He looks around, points to the sunny street outside, then shakes his head: “I know cities where you can find more theaters on every single block than there are in the whole of Oslo.” Mr. McCall, artistic director and founder of the independent theater group ‘Ensemble Free Theater Norway’ is one of the brave people making his living doing theater in Oslo. Born in California, having studied Acting at New York University and taught theater at Yale School of Drama, he has come a long way to the small community of Oslo. His goal was to raise awareness for the work of independent theater groups and actors, thus creating a sphere for those who passionately put all their efforts into the emergence of a new, varied cultural landscape in Scandinavia. Now after almost three years in Oslo–directing plays, teaching Norwegian acting students, and navigating the country´s infamous bureaucracy–he utters his personal verdict with a laugh: “It. Is. Tough. Shit.” He then makes a wide gesture with his hands: “Why are there are no playwriting classes in the universities of Norway? Why are there so few professional resources for the development of young, fresh work? Where is a thriving non-institutional scene of theater activity, separate from Nationaltheatret and the repertory of Ibsen?”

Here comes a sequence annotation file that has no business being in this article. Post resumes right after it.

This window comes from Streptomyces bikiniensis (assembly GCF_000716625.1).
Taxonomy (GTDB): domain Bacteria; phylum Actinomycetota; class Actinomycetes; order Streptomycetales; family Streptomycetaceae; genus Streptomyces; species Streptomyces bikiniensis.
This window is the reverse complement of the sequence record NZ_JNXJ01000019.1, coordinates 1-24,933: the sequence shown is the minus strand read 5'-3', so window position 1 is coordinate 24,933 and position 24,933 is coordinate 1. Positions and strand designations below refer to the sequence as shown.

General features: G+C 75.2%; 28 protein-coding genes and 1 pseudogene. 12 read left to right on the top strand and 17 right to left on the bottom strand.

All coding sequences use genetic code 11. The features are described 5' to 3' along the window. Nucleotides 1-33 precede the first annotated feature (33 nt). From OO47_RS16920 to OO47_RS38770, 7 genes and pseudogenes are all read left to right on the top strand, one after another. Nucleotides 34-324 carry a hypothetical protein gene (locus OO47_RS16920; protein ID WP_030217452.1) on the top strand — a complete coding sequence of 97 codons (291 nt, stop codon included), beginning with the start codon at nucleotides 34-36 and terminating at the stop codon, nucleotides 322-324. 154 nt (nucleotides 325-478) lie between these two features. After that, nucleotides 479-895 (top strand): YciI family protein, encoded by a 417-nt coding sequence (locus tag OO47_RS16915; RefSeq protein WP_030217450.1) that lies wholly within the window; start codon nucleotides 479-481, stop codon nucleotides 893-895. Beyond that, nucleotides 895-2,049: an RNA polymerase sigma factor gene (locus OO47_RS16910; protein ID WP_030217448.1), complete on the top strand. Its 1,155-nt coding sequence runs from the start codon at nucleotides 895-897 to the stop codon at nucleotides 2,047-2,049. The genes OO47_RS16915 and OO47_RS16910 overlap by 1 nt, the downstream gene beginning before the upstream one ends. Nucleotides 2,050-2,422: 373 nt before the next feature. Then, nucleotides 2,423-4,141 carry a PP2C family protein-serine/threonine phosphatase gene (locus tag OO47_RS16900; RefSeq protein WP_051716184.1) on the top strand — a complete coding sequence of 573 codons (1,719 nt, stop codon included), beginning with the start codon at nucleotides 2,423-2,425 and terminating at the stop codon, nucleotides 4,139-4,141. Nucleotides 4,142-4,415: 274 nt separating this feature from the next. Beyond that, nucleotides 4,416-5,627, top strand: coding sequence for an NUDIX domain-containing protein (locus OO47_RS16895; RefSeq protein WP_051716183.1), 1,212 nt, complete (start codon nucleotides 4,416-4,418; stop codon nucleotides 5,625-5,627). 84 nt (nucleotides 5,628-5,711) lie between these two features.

He raises his eyebrows, he asks, he wonders. Talking to Brendan McCall makes you realize the vastness of artistic opportunities in Norway, but at the same time the latent void of courage and innovation. It makes you wonder what conditions a country has to provide so that the arts can bloom and flourish. Working together with actors from all parts of the world, most recently in cooperation with the Greenhouse Theater Center in Chicago, McCall can’t help but comparing theater in the Windy City to that of the Norwegian capital: ”It´s not the fact that Chicago is three times the size of Oslo. It´s the theater community’s work ethic, their relationship to the work. Their dedication and energetic drive, even for very little money. That’s what makes the city so rich, culturally, nad why the theater there is booming. Chicago does more with less.” So are Norwegian art-lovers spoiled? Spoiled by the general wealth of their country and therefore not willing to work hard if the financial part of the deal is not perfectly convenient? Or are the artists rather the victims here? Struggling because of administration, the education, the lack of population density or just people’s indifferent attitude? “A little bit of everything, I would guess.”, McCall says. “There is so much financial support, so many grants, so much money flowing around. And yet the refrain seems to be that there are not enough opportunities to perform, not enough money to produce work. Are we truly using the money we do have properly? Or maybe we, as a community, are remaining complacent, getting a certain laziness because of this ‘everyone is the same´ mentality, that no one dares break out of.”